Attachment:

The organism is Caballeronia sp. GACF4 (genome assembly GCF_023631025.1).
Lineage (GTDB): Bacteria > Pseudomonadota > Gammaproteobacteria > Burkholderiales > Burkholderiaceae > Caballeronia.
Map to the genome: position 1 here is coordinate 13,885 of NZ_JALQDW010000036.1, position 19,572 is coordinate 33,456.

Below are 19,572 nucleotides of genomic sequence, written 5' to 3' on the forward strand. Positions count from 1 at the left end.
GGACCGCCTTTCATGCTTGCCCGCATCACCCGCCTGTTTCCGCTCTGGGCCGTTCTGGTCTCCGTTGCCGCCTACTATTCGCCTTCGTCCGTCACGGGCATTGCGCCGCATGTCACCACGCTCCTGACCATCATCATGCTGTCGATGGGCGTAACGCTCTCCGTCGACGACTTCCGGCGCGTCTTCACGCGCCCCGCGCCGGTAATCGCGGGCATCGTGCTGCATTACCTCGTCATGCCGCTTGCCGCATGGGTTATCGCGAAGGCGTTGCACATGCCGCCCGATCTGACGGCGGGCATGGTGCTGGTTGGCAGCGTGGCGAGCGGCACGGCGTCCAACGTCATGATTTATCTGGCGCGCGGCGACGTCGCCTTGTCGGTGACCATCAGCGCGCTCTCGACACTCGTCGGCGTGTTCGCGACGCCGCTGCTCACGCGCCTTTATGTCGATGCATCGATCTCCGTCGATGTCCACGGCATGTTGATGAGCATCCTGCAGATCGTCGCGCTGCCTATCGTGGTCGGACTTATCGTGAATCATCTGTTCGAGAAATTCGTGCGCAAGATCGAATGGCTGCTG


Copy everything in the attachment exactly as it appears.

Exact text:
The organism is Caballeronia sp. GACF4 (genome assembly GCF_023631025.1).
Lineage (GTDB): Bacteria > Pseudomonadota > Gammaproteobacteria > Burkholderiales > Burkholderiaceae > Caballeronia.
Map to the genome: position 1 here is coordinate 13,885 of NZ_JALQDW010000036.1, position 19,572 is coordinate 33,456.

Below are 19,572 nucleotides of genomic sequence, written 5' to 3' on the forward strand. Positions count from 1 at the left end.
GGACCGCCTTTCATGCTTGCCCGCATCACCCGCCTGTTTCCGCTCTGGGCCGTTCTGGTCTCCGTTGCCGCCTACTATTCGCCTTCGTCCGTCACGGGCATTGCGCCGCATGTCACCACGCTCCTGACCATCATCATGCTGTCGATGGGCGTAACGCTCTCCGTCGACGACTTCCGGCGCGTCTTCACGCGCCCCGCGCCGGTAATCGCGGGCATCGTGCTGCATTACCTCGTCATGCCGCTTGCCGCATGGGTTATCGCGAAGGCGTTGCACATGCCGCCCGATCTGACGGCGGGCATGGTGCTGGTTGGCAGCGTGGCGAGCGGCACGGCGTCCAACGTCATGATTTATCTGGCGCGCGGCGACGTCGCCTTGTCGGTGACCATCAGCGCGCTCTCGACACTCGTCGGCGTGTTCGCGACGCCGCTGCTCACGCGCCTTTATGTCGATGCATCGATCTCCGTCGATGTCCACGGCATGTTGATGAGCATCCTGCAGATCGTCGCGCTGCCTATCGTGGTCGGACTTATCGTGAATCATCTGTTCGAGAAATTCGTGCGCAAGATCGAATGGCTGCTG